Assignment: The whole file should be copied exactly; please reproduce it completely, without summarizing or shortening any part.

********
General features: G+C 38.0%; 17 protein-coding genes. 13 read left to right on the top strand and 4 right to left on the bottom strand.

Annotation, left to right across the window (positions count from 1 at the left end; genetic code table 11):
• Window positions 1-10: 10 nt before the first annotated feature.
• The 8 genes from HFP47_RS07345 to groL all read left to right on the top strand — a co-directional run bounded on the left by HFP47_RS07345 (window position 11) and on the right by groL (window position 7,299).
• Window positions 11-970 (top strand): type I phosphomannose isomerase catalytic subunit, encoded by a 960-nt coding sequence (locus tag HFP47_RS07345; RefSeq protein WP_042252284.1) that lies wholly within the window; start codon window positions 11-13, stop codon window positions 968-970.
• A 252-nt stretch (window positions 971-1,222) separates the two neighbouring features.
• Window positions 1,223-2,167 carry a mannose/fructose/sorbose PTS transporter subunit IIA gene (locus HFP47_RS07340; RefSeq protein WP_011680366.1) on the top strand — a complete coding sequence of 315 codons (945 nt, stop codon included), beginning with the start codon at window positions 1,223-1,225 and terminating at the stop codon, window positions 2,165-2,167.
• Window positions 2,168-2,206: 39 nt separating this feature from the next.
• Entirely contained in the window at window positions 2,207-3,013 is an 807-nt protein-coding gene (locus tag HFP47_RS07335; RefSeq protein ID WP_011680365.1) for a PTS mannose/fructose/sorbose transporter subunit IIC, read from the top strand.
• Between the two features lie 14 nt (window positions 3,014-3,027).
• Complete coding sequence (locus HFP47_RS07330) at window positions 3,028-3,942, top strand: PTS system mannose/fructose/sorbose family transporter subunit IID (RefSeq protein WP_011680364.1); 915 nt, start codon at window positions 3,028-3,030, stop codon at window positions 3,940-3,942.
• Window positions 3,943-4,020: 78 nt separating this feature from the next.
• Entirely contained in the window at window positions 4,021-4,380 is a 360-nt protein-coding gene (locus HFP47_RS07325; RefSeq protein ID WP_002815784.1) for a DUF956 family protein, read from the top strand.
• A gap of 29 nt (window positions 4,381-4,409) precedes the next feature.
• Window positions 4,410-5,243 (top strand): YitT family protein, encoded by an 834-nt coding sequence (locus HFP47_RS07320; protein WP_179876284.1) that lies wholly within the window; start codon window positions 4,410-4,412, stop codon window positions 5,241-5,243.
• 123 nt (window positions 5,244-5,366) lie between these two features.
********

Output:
General features: G+C 38.0%; 17 protein-coding genes. 13 read left to right on the top strand and 4 right to left on the bottom strand.

Annotation, left to right across the window (positions count from 1 at the left end; genetic code table 11):
• Window positions 1-10: 10 nt before the first annotated feature.
• The 8 genes from HFP47_RS07345 to groL all read left to right on the top strand — a co-directional run bounded on the left by HFP47_RS07345 (window position 11) and on the right by groL (window position 7,299).
• Window positions 11-970 (top strand): type I phosphomannose isomerase catalytic subunit, encoded by a 960-nt coding sequence (locus tag HFP47_RS07345; RefSeq protein WP_042252284.1) that lies wholly within the window; start codon window positions 11-13, stop codon window positions 968-970.
• A 252-nt stretch (window positions 971-1,222) separates the two neighbouring features.
• Window positions 1,223-2,167 carry a mannose/fructose/sorbose PTS transporter subunit IIA gene (locus HFP47_RS07340; RefSeq protein WP_011680366.1) on the top strand — a complete coding sequence of 315 codons (945 nt, stop codon included), beginning with the start codon at window positions 1,223-1,225 and terminating at the stop codon, window positions 2,165-2,167.
• Window positions 2,168-2,206: 39 nt separating this feature from the next.
• Entirely contained in the window at window positions 2,207-3,013 is an 807-nt protein-coding gene (locus tag HFP47_RS07335; RefSeq protein ID WP_011680365.1) for a PTS mannose/fructose/sorbose transporter subunit IIC, read from the top strand.
• Between the two features lie 14 nt (window positions 3,014-3,027).
• Complete coding sequence (locus HFP47_RS07330) at window positions 3,028-3,942, top strand: PTS system mannose/fructose/sorbose family transporter subunit IID (RefSeq protein WP_011680364.1); 915 nt, start codon at window positions 3,028-3,030, stop codon at window positions 3,940-3,942.
• Window positions 3,943-4,020: 78 nt separating this feature from the next.
• Entirely contained in the window at window positions 4,021-4,380 is a 360-nt protein-coding gene (locus HFP47_RS07325; RefSeq protein ID WP_002815784.1) for a DUF956 family protein, read from the top strand.
• A gap of 29 nt (window positions 4,381-4,409) precedes the next feature.
• Window positions 4,410-5,243 (top strand): YitT family protein, encoded by an 834-nt coding sequence (locus HFP47_RS07320; protein WP_179876284.1) that lies wholly within the window; start codon window positions 4,410-4,412, stop codon window positions 5,241-5,243.
• 123 nt (window positions 5,244-5,366) lie between these two features.